Often people relocate because of work requirements or remarriage, and when these people give insufficient notice and move with their new job or new spouse, they will have to return the child to the previous residence. If the non-compliant parent does not want to return with the child, that parent will have to leave the child with the nonrelocating parent until a court can address a new custody schedule under a proper relocation or modification.
Our courts take a rather strict view of compliance, believing the nonrelocating parent has an absolute right to the information about the relocation set out in the statute. For example, our courts have held that the new residence information gives the nonrelocating parent the opportunity to evaluate the proposed residence for fitness.
If the relocating parent complies with the notice, what must the nonrelocating parent do to prevent relocation?
First, the statute places a 30-day period after receiving proper notice for the nonrelocating parent to file a motion and affidavit objecting to the relocation. As with the notice requirement, courts strictly construe the 30-day requirement – wait beyond 30 days to object and the court deems the delay as consent to relocation.
The nonrelocating parent must file with the court a motion and affidavit stating the specific factual basis supporting a prohibition of the relocation. Subsequently, the relocating parent has 14 days to file a motion and affidavit supporting the relocation and a proposed parenting plan. For good cause, a court can extend the 14-day deadline.
The purpose of the affidavit and counter-affidavit is to supply the court with a framing of the issues for relocation. For example, the party seeking relocation may have a new job opportunity out of state, and the party objecting may claim that the joint custody schedule of 50/50 time will become unworkable and will do real harm to the parent-child relationship.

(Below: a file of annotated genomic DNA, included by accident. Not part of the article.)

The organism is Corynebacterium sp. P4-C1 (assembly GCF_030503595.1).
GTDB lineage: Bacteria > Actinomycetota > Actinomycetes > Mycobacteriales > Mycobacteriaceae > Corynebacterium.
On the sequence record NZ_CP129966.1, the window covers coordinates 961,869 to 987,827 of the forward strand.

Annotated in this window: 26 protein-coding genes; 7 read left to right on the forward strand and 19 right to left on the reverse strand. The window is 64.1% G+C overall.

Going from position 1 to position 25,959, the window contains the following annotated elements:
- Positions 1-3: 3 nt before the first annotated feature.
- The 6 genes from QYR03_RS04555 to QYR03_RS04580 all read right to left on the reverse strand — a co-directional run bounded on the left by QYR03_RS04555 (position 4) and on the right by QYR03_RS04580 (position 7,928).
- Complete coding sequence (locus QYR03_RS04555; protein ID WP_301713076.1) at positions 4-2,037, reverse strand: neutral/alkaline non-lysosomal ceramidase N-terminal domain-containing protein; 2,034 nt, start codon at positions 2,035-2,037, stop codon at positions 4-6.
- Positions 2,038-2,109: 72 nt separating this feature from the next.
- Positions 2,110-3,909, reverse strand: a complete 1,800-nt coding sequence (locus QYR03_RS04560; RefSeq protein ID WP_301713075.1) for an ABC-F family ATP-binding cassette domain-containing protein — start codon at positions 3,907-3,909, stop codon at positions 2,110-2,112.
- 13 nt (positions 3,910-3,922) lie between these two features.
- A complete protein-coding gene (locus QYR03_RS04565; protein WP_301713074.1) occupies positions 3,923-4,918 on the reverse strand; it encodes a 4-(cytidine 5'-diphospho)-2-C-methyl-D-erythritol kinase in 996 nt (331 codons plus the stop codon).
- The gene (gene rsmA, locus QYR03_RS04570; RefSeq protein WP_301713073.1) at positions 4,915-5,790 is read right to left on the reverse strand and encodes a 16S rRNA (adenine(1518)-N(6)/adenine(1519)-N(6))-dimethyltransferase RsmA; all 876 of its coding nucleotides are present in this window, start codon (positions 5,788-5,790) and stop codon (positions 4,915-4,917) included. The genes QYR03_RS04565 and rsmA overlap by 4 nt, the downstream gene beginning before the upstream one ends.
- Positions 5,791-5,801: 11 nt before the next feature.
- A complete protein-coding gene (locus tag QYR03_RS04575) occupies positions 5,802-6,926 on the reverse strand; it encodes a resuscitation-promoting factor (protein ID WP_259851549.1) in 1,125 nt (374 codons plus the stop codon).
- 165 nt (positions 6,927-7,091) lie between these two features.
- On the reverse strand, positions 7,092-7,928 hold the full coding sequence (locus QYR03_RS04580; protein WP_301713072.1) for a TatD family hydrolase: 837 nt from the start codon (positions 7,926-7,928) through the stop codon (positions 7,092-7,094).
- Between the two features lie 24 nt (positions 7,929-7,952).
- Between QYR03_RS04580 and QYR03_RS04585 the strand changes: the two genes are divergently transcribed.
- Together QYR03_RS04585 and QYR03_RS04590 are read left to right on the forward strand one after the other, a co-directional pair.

Relocation cases can be very difficult because both parties may have good reasons for their positions. But the statute does give a standard – a parent may relocate the residence of the child if the relocation is made in good faith and is in the best interests of the child.
The standard is not detailed or specific, but case law has helped define what these concepts mean. Good faith is essentially any reason that does not seek to intentionally deprive the other parent of physical custody or visitation with the child. A parent who has a new job opportunity that will greatly increase their salary and will benefit the overall welfare of the child will be acting in good faith. A parent who leaves to follow a new boyfriend or girlfriend after a few dates will likely be presumed to be acting in bad faith.
Ultimately, when looking at the overall move, the court will consider the best interests of the child, which requires looking at a variety of factors, including the current physical custody schedule of the child, the distance between the current residence and the new residence, the degree to which the relocation will enhance the economic benefit to the care of the child, the attachment the child has to the present community, including family and school, and the overall impact on the ability of the nonrelocating parent to maintain frequent and meaningful contact with the child. The court can also consider the age of the child, and if a teenager, the court may give more weight to the wishes of the child. The relocating parent has the burden of convincing the court the move is in the best interests of the child.
Should you need the advice of a divorce, family law, or child custody attorney, know that we are here to help and discuss those issues with you.